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India To Get Australia Uranium By 2017: Rio Tinto

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Rio Tinto Ltd expects to start exporting Australian uranium to India in the next two years, its chief executive said, as soon as safeguards are in place to restrict its use to power generation.
"Once all those steps are in place, clearly there is an opportunity for us and Australia here," Sam Walsh said on the sidelines of an energy conference on Monday.
India has nuclear weapons and, like its neighbour Pakistan, has not signed the Nuclear Non-Proliferation Treaty (NPT). Australia has never before sold uranium to a non-signatory of the NPT.
Indian Prime Minister Narendra Modi, who took office in May, aims to raise the share of nuclear power in electricity generation from just 3 per cent, as part of a strategy to curb chronic power shortages and cut reliance on oil imports.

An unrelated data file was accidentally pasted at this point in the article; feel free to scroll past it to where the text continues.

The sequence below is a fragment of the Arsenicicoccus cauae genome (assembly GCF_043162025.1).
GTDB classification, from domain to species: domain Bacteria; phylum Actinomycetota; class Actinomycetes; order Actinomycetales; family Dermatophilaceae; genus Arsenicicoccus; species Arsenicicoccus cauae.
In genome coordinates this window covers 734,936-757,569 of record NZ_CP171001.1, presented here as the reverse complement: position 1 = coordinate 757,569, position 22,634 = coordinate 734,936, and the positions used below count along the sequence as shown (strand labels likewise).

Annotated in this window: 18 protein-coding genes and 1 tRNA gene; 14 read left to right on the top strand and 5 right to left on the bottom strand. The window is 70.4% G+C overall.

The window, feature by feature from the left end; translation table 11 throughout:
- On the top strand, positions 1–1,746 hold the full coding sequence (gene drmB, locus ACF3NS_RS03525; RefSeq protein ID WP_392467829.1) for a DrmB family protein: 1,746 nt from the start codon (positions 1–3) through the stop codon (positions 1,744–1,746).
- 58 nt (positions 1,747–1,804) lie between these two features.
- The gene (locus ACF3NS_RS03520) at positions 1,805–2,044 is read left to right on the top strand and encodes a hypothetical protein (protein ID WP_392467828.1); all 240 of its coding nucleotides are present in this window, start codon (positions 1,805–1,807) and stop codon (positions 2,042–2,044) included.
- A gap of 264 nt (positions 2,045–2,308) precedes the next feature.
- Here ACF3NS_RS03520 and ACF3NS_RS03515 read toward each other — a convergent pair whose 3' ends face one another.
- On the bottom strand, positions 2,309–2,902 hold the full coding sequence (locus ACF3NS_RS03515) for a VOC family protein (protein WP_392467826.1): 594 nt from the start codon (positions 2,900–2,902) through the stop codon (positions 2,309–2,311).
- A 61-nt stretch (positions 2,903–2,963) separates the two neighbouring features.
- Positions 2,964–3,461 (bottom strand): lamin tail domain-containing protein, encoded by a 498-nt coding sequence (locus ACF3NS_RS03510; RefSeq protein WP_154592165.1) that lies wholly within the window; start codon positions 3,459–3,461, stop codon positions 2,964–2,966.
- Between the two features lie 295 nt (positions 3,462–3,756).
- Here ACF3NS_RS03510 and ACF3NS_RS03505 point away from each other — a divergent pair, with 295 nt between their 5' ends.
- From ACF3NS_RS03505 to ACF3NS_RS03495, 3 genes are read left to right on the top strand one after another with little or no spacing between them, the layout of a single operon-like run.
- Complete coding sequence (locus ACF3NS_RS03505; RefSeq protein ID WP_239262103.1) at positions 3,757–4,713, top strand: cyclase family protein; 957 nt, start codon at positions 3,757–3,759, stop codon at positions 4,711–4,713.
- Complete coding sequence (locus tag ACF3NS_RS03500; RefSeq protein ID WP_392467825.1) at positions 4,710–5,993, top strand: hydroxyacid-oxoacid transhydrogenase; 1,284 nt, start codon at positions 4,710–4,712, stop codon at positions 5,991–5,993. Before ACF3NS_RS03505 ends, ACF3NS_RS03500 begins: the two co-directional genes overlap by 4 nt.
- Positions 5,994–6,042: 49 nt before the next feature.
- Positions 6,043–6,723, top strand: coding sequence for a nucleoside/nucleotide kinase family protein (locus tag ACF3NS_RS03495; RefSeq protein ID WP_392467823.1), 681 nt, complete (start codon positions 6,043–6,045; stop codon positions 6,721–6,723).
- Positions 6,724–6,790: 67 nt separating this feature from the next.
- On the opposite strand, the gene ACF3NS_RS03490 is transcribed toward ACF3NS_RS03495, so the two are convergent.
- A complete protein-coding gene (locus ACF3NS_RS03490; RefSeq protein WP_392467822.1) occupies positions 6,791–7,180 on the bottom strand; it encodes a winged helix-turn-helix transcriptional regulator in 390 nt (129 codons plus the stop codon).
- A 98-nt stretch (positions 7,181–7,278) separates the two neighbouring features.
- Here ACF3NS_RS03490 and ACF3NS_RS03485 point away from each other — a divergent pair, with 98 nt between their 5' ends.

Modi and his Australian counterpart Tony Abbott sealed a deal in September for Australia to sell India uranium, in a show of international acceptance toward India's nuclear programme.
India is the first customer to buy Australian uranium without being a signatory to the nuclear non-proliferation treaty.
India has nuclear energy agreements with 11 countries and imports uranium from France, Russia and Kazakhstan.
Rio Tinto is one of the world's top uranium producers.
The Rio Tinto Group CEO is seeking approvals for diamond mining in India and to set up a $2 billion iron-ore project.
Walsh has met Modi three times in the past six months on the planned $500 million Bunder diamond mine and the Odisha iron ore project.
"We're waiting for approvals, forestry and environment approvals, which I am hopeful will come through in the near term," Walsh said.